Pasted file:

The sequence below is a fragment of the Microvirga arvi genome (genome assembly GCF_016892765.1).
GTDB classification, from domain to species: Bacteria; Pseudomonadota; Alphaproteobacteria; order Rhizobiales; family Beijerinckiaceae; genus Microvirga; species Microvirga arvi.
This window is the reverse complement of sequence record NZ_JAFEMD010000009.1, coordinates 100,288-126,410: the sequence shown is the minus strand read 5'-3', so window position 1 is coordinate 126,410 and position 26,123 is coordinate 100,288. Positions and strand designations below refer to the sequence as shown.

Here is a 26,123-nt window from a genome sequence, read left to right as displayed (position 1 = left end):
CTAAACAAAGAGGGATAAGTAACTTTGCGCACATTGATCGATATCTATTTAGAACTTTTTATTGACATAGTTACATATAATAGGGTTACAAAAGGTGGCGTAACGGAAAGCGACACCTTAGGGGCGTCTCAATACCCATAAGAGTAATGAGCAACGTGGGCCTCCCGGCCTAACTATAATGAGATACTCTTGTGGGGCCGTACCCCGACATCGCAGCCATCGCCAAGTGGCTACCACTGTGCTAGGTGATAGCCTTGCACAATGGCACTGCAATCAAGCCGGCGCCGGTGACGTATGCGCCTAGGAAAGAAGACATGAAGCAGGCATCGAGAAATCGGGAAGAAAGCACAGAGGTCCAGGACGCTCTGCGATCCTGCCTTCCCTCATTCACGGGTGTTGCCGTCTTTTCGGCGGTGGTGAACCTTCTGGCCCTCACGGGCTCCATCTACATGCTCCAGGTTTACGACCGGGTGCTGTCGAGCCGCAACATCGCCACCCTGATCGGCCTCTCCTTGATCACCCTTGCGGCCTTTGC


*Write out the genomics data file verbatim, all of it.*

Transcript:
The sequence below is a fragment of the Microvirga arvi genome (genome assembly GCF_016892765.1).
GTDB classification, from domain to species: Bacteria; Pseudomonadota; Alphaproteobacteria; order Rhizobiales; family Beijerinckiaceae; genus Microvirga; species Microvirga arvi.
This window is the reverse complement of sequence record NZ_JAFEMD010000009.1, coordinates 100,288-126,410: the sequence shown is the minus strand read 5'-3', so window position 1 is coordinate 126,410 and position 26,123 is coordinate 100,288. Positions and strand designations below refer to the sequence as shown.

Here is a 26,123-nt window from a genome sequence, read left to right as displayed (position 1 = left end):
CTAAACAAAGAGGGATAAGTAACTTTGCGCACATTGATCGATATCTATTTAGAACTTTTTATTGACATAGTTACATATAATAGGGTTACAAAAGGTGGCGTAACGGAAAGCGACACCTTAGGGGCGTCTCAATACCCATAAGAGTAATGAGCAACGTGGGCCTCCCGGCCTAACTATAATGAGATACTCTTGTGGGGCCGTACCCCGACATCGCAGCCATCGCCAAGTGGCTACCACTGTGCTAGGTGATAGCCTTGCACAATGGCACTGCAATCAAGCCGGCGCCGGTGACGTATGCGCCTAGGAAAGAAGACATGAAGCAGGCATCGAGAAATCGGGAAGAAAGCACAGAGGTCCAGGACGCTCTGCGATCCTGCCTTCCCTCATTCACGGGTGTTGCCGTCTTTTCGGCGGTGGTGAACCTTCTGGCCCTCACGGGCTCCATCTACATGCTCCAGGTTTACGACCGGGTGCTGTCGAGCCGCAACATCGCCACCCTGATCGGCCTCTCCTTGATCACCCTTGCGGCCTTTGC